Driving under the influence (DUI) cases can be complicated because of the many forms of evidence involved. However, some of that evidence may not be as valid as it should be. Read on and find out how biological evidence can figure into your DUI case.
DUI Evidence in General
If law enforcement officers have probable cause to stop your vehicle, evidence begins to accumulate from the moment the blue lights appear in your rear-view mirror. From that point, the dashcam on the police cruiser along with the officers' body cam (in most places) records everything that occurs. The officer's observations can lead to you being asked to perform certain field sobriety tests.
Commonly, those tests can highlight a suspect's inability to respond accurately to instructions, perform the steps of the tests, and remain steady while doing so. However, these field sobriety tests are often inconclusive and can be challenged easily by the defense. After all, all it takes is an inability to understand speech or someone with physical or neurological issues to destroy that bit of evidence. So law enforcement then turns to biological evidence.
This test may be performed on the roadside using a portable device. Then, back at the police station, another test may be performed on a larger breathalyzer. Without diving into the chemistry behind it, a breathalyzer measures the expelled breath for alcohol that has been metabolized by the body. Breathalyzer tests, however, are subject to the below issues:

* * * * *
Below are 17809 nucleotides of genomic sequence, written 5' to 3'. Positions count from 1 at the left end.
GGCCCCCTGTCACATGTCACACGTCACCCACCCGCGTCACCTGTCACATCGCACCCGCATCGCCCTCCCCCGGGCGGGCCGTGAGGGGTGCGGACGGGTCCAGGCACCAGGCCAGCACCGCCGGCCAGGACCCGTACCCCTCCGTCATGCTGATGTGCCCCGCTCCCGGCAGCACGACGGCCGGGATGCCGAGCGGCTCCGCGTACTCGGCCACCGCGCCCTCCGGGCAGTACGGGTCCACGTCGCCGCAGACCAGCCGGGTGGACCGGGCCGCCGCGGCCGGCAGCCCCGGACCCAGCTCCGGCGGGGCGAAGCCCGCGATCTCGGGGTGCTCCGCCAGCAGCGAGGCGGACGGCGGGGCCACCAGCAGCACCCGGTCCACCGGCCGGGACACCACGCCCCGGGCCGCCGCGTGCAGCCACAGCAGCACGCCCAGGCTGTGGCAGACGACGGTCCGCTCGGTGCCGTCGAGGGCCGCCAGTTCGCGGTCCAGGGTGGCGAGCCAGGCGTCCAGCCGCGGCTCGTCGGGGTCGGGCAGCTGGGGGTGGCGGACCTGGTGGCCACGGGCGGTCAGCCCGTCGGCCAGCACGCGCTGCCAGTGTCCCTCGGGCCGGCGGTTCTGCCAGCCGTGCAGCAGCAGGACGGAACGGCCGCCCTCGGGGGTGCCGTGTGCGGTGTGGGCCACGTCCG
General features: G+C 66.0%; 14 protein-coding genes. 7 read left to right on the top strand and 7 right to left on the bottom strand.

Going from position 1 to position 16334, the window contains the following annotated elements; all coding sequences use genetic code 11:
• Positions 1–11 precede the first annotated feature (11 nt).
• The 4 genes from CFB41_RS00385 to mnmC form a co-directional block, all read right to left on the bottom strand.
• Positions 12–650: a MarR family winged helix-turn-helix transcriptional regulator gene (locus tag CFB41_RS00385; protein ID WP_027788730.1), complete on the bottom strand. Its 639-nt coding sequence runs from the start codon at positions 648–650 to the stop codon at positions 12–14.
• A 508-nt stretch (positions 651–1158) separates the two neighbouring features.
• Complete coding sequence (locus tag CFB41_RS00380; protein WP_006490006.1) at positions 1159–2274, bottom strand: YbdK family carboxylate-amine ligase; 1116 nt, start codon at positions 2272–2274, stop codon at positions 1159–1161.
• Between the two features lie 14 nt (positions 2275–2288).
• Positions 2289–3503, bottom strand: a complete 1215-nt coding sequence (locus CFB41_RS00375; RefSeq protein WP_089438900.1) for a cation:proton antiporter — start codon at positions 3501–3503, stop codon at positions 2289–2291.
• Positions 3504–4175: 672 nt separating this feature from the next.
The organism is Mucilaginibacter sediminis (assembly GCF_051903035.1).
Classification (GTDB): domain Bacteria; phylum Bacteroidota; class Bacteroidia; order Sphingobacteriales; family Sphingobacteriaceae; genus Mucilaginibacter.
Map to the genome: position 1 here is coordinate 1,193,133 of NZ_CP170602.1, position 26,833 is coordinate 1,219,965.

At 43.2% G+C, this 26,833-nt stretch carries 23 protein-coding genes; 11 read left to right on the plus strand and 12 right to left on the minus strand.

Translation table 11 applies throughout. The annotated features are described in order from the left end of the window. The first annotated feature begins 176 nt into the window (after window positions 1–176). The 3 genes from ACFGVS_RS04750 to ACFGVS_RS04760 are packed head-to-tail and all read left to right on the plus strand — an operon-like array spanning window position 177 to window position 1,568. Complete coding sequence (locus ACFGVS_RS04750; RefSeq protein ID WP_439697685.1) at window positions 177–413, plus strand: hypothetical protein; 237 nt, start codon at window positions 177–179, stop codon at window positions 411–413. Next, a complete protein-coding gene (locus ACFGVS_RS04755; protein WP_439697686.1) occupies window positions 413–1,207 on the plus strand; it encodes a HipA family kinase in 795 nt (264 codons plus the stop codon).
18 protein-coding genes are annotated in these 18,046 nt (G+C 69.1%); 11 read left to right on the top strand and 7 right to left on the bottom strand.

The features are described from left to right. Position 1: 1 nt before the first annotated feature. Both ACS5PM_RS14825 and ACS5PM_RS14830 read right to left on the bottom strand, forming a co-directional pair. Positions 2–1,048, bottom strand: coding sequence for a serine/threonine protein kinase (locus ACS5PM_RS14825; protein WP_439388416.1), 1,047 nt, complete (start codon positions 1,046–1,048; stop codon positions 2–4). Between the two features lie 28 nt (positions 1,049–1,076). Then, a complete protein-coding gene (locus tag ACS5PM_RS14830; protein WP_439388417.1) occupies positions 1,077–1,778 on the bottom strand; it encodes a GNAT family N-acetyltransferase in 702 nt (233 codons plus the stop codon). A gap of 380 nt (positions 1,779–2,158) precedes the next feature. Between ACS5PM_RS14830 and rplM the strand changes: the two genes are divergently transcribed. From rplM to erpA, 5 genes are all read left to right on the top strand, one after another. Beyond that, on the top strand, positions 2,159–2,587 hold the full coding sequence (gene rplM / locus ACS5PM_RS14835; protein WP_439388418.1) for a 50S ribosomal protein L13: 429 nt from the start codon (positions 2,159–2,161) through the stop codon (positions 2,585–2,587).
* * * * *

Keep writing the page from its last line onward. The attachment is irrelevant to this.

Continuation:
In most cases, law enforcement must obtain a warrant to perform this test since it's viewed as a medical procedure. However, if a blood draw is performed, the results are known to be extremely accurate unless an irregularity is found with the draw, storage, transport, or testing of the sample.
Urine tests are seldom used anymore because of the problems with maintaining the integrity of the samples. In many cases, urine samples are sensitive to temperature and other issues.
Everything that occurs once law enforcement spots you can be challenged by a defense attorney. Don't trust your DUI defense to just anyone. Speak to a criminal law DUI attorney and have them take the state's evidence apart bit by bit.
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